For example, It's fine for the streets to be winding and the street network varied. (in this case, to be is repeated in both clauses so it's okay to omit to be in second clause) It's fine for the ...
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3answers
596 views

“How to not be seen” vs. “how not to be seen”

I understand the following phrase as follows: how to not be seen – how to avoid being seen altogether how not to be seen – how to avoid outfits or circumstances in which you do not want to be ...
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1answer
148 views

Which should I use, infinitive or participle? [closed]

I found this description in Wikipedia on infinitive. As a modifier of a noun or adjective. This may relate to the meaning of the noun or adjective ("a request to see someone"; "keen to get on"), or ...
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44 views

Revising Split Infinitives [duplicate]

One of my students refuses to split infinitives. His solution is to put the adverb directly before the infinitive, without fail, five times in two pages of writing. Telling him to split the infinitive ...
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2answers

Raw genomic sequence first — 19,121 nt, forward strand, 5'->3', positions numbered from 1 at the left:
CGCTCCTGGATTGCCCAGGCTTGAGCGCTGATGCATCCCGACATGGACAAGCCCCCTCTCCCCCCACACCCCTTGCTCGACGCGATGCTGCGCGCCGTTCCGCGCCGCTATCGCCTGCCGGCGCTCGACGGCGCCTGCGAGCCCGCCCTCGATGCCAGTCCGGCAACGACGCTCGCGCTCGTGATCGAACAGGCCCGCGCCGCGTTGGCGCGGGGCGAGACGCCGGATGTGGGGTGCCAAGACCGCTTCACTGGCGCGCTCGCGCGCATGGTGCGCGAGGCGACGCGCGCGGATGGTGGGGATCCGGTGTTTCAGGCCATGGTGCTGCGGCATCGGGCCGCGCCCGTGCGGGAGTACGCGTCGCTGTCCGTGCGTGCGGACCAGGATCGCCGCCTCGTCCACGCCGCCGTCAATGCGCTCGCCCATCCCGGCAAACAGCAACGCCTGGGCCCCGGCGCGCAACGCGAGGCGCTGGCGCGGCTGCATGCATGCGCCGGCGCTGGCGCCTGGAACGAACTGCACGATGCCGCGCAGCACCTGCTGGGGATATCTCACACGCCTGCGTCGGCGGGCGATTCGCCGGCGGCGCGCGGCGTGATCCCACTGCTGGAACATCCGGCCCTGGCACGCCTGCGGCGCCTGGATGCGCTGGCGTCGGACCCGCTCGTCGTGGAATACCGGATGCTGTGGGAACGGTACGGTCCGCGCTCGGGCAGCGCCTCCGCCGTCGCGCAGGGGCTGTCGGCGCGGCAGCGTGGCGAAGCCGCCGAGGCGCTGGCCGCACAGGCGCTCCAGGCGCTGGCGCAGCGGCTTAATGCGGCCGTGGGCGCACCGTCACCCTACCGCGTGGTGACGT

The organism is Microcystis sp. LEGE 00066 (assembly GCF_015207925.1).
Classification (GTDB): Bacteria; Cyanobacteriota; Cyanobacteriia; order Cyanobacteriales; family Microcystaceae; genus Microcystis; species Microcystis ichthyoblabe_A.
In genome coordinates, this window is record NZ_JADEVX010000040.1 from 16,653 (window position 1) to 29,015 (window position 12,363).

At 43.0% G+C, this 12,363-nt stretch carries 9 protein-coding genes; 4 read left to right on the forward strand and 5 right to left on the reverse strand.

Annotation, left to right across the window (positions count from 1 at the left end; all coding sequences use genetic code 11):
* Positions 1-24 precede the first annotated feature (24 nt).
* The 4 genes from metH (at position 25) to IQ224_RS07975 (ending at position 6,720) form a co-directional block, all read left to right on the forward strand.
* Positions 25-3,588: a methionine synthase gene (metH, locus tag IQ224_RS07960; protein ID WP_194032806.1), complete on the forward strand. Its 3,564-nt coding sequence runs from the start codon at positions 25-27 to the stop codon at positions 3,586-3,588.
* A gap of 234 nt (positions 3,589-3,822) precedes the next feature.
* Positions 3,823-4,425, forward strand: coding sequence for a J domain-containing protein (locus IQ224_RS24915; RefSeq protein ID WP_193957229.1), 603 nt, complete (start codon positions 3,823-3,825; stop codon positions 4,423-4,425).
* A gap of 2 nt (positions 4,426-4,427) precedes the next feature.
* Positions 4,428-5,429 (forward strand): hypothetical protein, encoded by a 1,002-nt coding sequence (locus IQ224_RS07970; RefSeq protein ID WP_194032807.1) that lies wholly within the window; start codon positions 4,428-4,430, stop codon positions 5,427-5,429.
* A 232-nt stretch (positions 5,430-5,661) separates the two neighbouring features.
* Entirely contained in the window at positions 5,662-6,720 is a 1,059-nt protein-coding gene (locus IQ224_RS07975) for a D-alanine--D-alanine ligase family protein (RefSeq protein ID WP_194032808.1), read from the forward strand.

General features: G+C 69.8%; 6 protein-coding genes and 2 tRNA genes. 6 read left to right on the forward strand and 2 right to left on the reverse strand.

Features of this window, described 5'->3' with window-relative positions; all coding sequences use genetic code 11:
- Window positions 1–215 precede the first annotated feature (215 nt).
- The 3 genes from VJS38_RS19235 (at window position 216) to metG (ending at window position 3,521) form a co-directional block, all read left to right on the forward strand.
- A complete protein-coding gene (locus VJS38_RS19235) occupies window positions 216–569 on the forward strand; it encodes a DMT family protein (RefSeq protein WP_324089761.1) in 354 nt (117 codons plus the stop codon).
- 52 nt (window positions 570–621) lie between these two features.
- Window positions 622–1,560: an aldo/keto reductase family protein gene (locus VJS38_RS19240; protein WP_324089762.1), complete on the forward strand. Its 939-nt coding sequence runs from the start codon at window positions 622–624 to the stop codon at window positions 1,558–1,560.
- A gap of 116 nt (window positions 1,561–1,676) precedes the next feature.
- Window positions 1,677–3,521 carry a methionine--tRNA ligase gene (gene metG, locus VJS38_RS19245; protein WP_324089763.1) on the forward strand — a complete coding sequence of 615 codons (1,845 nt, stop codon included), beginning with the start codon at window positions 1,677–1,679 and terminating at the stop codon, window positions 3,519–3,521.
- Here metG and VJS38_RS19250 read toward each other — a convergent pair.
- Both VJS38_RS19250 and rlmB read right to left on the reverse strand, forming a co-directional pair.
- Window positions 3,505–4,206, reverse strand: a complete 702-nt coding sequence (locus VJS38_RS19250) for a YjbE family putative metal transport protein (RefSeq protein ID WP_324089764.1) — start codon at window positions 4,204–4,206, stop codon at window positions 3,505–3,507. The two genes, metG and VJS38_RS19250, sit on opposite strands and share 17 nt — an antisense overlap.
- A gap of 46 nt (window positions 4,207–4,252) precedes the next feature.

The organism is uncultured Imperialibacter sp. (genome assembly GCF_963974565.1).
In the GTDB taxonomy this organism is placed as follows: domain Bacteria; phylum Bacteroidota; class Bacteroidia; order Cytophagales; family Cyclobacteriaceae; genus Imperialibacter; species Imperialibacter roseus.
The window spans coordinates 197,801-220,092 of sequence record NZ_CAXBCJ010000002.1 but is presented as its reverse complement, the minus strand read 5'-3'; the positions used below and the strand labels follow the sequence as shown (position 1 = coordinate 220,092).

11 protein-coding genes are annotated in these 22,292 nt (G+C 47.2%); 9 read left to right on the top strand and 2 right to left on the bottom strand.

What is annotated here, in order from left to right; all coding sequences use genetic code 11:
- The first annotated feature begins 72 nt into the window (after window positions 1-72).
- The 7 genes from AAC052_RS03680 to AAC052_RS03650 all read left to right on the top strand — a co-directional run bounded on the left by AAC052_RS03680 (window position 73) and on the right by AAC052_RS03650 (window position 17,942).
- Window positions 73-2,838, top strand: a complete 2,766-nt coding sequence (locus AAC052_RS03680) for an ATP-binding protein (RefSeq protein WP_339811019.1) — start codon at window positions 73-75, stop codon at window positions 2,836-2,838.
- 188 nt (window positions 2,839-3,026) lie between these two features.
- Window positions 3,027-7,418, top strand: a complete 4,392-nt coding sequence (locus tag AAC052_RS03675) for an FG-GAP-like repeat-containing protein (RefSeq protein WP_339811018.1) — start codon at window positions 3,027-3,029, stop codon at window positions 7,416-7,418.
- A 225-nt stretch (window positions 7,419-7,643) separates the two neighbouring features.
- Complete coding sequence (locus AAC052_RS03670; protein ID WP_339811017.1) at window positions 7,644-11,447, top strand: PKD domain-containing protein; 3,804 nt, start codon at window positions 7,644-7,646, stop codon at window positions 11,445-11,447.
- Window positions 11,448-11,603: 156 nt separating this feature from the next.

667 views

Gerund? Infinitive? Why, when we talk about jobs, do we say “I have a job taking people on tours” instead of “I have a job to take people on tours”?

I'm teaching English in China. I wanted middle school or younger, but I was put with some great high school kids and they sometimes ask me questions that I don't know how to answer yet. I'm a native ...
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1answer
336 views

“even to” and “to even”

Going off this question, where the sole answer put forth a rule of thumb: Grammatical reason: it is considered best for clarity's sake to place the emphasizer ("even," here) closest to the entity ...
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1answer
2k views

“To discuss” vs “the discussion of”

I was attempting to use "discuss" in a sentence but got marked off for using the infinitive form: "Moreover, the author fails to address Republican views by merely stating that studies estimate “4 ...
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3answers
240 views

Why include “to” when speaking about verbs?

I cannot grasp any semantic difference, in discussions of grammar matters, between quoting full infinitives (with “to”) or bare infinitives (without “to”). Thus I do not understand why the longer form ...
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4answers
9k views

It is very difficult to solve. vs. It is too difficult to solve [closed]

'It is very difficult to solve.' Is this sentence above grammatically correct? Or does it have to be corrected as 'It is too difficult to solve.' ?
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230 views

Infinitive of Purpose or For [duplicate]

Could you please tell me which usage is correct ? 'I need money to start a business' 'I need money for starting a business' Actually the first one sounds more natural to me and also I know for is ...
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1answer
227 views